A racebook is a place where you can place a bet on horse, harness and greyhound races.
Racebook betting is based on parimutuel betting, which means mutual betting or betting among ourselves in French. In parimutuel betting, all bets of a particular type are placed together in a pool; taxes and a house take are deducted, and payoff odds are calculated by sharing the pool among all placed bets. Unlike many forms of casino gambling, in parimutuel betting the bettor bets against other bettors, not the house or the racebook.
The parimutuel system was invented by Parisian perfume maker Joseph Oller in 1865 when asked by a bookmaker friend to devise a fair system for bettors which guarantees a fixed profit for the bookmaker.
The large amount of calculation involved in this system led to the invention of a specialized mechanical calculating machine known as a totalisator, "automatic totalisator" or "tote board". The first was installed at Ellerslie Racecourse in Auckland, New Zealand in 1913. The totalisator was introduced in the United States in 1933 at Arlington Park, near Chicago, Illinois. Today, totalisators are a common fixture in every horse, harness or greyhound racing track throughout the world.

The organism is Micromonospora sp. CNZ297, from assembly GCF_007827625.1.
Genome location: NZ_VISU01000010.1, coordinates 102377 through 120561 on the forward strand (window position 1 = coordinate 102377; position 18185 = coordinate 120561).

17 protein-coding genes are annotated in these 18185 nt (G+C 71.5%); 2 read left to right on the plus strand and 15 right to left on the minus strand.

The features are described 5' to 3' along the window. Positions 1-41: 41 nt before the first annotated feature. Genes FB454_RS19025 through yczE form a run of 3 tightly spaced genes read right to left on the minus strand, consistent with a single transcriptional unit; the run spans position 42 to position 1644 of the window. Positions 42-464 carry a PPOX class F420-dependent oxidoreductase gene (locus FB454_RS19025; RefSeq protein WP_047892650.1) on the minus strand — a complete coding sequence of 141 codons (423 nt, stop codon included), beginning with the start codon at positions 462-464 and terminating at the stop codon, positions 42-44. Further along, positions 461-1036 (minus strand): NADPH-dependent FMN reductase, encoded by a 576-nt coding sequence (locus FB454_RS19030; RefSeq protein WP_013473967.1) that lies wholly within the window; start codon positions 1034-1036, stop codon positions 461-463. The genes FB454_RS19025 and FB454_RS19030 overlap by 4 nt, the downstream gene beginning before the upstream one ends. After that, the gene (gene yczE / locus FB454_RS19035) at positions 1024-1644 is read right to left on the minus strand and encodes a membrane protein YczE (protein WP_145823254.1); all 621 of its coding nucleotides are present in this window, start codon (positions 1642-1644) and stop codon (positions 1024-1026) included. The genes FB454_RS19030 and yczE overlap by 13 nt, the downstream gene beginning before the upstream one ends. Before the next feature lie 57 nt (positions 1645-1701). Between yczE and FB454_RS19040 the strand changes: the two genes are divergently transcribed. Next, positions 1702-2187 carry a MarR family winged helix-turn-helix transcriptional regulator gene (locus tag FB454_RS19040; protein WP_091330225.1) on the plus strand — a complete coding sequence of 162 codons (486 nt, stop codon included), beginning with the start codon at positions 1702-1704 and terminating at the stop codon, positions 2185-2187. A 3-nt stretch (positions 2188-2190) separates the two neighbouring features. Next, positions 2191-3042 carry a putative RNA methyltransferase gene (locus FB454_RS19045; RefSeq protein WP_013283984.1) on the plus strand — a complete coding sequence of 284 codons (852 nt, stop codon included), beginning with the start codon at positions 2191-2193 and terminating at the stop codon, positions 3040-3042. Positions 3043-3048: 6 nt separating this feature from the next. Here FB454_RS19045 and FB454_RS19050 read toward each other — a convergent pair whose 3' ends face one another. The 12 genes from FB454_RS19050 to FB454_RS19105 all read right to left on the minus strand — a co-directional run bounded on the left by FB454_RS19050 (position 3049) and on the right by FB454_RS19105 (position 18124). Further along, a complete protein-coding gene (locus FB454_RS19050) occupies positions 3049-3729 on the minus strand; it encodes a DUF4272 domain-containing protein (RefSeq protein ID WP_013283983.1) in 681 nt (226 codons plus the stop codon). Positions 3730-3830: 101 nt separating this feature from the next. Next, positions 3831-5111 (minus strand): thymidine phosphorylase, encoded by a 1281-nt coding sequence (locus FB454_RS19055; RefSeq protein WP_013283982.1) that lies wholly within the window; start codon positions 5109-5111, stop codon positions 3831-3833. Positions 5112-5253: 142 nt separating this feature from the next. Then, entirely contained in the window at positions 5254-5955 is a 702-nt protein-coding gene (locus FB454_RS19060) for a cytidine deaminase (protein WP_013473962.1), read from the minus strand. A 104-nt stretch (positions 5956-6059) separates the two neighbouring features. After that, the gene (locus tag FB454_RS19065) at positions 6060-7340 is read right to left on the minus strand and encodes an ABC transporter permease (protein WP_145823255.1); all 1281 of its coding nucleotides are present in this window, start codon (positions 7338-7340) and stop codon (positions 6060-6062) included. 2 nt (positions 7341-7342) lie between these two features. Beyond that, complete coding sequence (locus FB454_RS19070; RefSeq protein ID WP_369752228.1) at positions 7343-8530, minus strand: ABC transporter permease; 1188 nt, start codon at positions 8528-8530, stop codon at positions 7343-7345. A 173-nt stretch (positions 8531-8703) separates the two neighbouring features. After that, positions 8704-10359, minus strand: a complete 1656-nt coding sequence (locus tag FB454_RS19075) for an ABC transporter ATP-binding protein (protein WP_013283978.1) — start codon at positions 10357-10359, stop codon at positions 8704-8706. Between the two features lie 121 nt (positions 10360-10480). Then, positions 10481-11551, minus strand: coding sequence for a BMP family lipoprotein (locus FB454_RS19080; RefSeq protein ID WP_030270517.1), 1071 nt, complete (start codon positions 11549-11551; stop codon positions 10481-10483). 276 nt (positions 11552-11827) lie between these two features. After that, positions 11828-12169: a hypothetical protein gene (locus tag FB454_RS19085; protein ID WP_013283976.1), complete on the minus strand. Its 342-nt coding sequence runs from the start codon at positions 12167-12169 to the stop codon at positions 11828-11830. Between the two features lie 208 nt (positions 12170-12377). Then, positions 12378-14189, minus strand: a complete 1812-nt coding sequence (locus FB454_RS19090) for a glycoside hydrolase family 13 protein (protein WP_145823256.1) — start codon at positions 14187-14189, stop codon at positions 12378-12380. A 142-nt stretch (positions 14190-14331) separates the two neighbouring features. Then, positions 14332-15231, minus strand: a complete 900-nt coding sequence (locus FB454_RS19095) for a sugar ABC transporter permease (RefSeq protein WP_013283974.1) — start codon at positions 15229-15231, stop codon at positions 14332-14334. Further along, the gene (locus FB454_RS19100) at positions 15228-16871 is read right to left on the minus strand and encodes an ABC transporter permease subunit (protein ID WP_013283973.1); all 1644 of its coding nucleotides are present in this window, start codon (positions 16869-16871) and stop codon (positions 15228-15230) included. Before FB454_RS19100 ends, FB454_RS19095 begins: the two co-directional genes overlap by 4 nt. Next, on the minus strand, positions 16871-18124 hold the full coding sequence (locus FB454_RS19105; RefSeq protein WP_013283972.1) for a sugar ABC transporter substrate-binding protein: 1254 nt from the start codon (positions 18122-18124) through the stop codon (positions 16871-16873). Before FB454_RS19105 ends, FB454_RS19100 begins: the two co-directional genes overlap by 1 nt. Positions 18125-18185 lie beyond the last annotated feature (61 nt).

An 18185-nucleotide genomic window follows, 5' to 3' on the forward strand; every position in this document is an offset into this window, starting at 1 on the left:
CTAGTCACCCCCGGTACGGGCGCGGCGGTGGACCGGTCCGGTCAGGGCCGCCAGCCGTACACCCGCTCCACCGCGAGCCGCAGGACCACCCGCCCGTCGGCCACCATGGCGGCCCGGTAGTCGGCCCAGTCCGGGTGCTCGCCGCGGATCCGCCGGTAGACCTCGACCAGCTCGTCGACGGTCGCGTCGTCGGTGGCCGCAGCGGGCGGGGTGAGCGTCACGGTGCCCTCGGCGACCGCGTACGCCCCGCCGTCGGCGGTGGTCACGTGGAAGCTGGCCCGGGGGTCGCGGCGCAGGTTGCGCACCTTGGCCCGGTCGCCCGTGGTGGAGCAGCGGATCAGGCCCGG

Before, racebooks can only be found in race tracks. Then came off track betting (OTB) or sanctioned betting on horse, harness or greyhound races outside of a race track. Independent off-track bookmakers have a smaller take and thus offer better payoffs, but take note, they are illegal in some countries.
With the advent of the Internet, you can now place a bet on your favorite horse or greyhound at the comfort of home. Moreover, online racebooks offer irresistible rebates that may help you stretch your bankroll. Online racebooks are in effect reducing their take from 15-18% to as little as 1 or 2%, still ensuring a profit as they operate with minimal overhead. Just remember, place your bets on legal online racebooks only.